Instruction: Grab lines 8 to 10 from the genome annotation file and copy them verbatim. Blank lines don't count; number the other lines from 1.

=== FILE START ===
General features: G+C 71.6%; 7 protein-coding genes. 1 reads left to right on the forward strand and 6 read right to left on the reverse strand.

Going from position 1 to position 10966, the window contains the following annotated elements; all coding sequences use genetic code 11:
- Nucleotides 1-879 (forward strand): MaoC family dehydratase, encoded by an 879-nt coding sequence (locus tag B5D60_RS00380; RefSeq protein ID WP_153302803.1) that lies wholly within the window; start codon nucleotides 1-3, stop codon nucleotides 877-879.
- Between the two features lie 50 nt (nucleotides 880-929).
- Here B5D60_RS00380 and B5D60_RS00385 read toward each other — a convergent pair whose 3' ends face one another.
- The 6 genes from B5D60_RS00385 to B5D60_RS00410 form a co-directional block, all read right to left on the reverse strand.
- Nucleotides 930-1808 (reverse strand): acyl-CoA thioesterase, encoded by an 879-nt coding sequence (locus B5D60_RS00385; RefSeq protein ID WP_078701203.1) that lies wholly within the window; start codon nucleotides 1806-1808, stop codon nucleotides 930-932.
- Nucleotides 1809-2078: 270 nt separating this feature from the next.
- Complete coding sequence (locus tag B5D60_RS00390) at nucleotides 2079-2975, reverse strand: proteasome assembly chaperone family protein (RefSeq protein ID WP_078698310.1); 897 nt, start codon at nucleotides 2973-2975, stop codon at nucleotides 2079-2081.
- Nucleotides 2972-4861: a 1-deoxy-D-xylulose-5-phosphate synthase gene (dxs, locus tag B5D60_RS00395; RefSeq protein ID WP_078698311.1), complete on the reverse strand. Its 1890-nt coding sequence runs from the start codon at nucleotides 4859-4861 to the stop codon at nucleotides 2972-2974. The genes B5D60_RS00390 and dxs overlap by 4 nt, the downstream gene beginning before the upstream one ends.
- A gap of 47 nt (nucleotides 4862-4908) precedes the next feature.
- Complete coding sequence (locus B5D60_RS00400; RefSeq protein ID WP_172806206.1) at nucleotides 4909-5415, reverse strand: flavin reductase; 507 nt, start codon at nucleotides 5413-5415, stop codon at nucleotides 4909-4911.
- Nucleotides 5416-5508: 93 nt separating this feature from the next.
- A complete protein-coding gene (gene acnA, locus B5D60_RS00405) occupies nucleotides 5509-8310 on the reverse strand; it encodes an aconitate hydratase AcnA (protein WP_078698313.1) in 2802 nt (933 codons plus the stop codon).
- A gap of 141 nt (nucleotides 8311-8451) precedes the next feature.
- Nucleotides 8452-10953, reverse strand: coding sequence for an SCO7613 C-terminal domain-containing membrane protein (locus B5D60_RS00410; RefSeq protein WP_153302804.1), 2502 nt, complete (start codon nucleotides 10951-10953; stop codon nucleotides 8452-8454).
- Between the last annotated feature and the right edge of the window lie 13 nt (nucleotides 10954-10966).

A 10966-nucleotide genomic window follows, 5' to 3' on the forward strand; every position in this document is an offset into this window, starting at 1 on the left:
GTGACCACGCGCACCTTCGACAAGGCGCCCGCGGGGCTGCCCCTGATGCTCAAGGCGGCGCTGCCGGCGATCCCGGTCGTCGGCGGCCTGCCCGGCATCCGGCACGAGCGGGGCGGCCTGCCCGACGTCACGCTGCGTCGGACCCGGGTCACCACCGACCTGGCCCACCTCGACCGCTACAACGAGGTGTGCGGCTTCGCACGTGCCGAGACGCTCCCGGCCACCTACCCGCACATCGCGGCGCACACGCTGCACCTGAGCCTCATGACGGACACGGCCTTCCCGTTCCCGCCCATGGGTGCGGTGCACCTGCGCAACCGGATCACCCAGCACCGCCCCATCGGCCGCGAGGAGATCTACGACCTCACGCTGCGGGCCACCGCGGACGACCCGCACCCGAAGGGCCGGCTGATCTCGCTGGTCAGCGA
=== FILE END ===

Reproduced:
- Nucleotides 1809-2078: 270 nt separating this feature from the next.
- Complete coding sequence (locus tag B5D60_RS00390) at nucleotides 2079-2975, reverse strand: proteasome assembly chaperone family protein (RefSeq protein ID WP_078698310.1); 897 nt, start codon at nucleotides 2973-2975, stop codon at nucleotides 2079-2081.
- Nucleotides 2972-4861: a 1-deoxy-D-xylulose-5-phosphate synthase gene (dxs, locus tag B5D60_RS00395; RefSeq protein ID WP_078698311.1), complete on the reverse strand. Its 1890-nt coding sequence runs from the start codon at nucleotides 4859-4861 to the stop codon at nucleotides 2972-2974. The genes B5D60_RS00390 and dxs overlap by 4 nt, the downstream gene beginning before the upstream one ends.